Welcome back to the final installment of the ‘how to build and paint 40k terrain’-series! Last week I discussed some great tricks for priming your scenery and how to work with artificial lighting and shades prior to even touching the pieces with a brush. In this article I’ll go over the last step of how I painted my destroyed ruins – I used an airbriush for the most part, but you could of course use any thick brush to get just about the same results.
Step 1. Working against your muscle memory
For all that I know most painters are used to painting from dark to light. We first paint basecoats, shade them, and then work our way up through the tones using highlights and accents. This is a natural procedure that not only reflects how our eyes perceive gradients, but also has a practical side to it – as it is harder to shade a fold on a piece of clothing withouth ruining the lighter surface around it. This is also true if you’re aiming to paint terrain with a newly built or undamaged look, however if you’re aiming for a ruined and burnt out theme you’ll see that inverting the process gives a better end result. Stay with me.
I loaded my airbrush with Vallejo Panzer Aces ‘Old Wood’ (310) and started painting the ruins, focusing on hitting the larger and flat surfaces. As you can see from the pictures below (look around the door for example) I tried to avoid covering the primer in all the cracks and crevices of the buildings. This is the color that I imagine the buildings were painted in before war reached this part of the grimdark solar system. Any light color will work well and if you’re painting civilian buildings I’d suggest happier and brighter colors like light blue, green or maybe even a yellowish tan. As I’m building an industrial complex I chose a standard brownish tan as I think it gives a dull manufactory-esque impression.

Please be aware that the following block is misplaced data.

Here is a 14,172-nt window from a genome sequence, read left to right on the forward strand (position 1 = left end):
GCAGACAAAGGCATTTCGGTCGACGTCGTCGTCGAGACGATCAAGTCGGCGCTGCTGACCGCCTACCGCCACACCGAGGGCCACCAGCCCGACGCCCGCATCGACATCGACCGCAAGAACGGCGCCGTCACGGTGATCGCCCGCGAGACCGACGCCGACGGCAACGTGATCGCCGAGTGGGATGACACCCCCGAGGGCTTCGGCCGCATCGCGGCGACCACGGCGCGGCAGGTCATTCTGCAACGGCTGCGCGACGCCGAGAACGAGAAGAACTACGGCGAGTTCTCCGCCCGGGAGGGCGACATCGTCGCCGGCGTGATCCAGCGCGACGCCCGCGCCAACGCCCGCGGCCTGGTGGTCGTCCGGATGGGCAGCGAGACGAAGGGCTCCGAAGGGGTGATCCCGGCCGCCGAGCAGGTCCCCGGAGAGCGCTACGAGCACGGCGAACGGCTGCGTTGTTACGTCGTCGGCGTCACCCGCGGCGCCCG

Step 2. I know it’s strange but have faith in yourself
The next color to go into the pot was Vallejo Panzer Aces ‘Yellowish Rust’ (303) which has a slight orange tint to it. I worked this color into every panel that had previously been painted, but instead of covering the areas completely I sprayed it in random patterns and patches all over the fasade. This gives the building a worn out look and adds depth to the light brown basecoat. Colors fade and change over time, not only with smoke and fire but also through the sheer exposure to nature, as rain, sun, wind, heat, and cold will take it’s toll on any paintjob. Through the Yellowish Rust I add a gentle feeling of an underlying corrosion that have faded or changed the primary color over time, which in turn gives the impression of the ruins being older than your granny.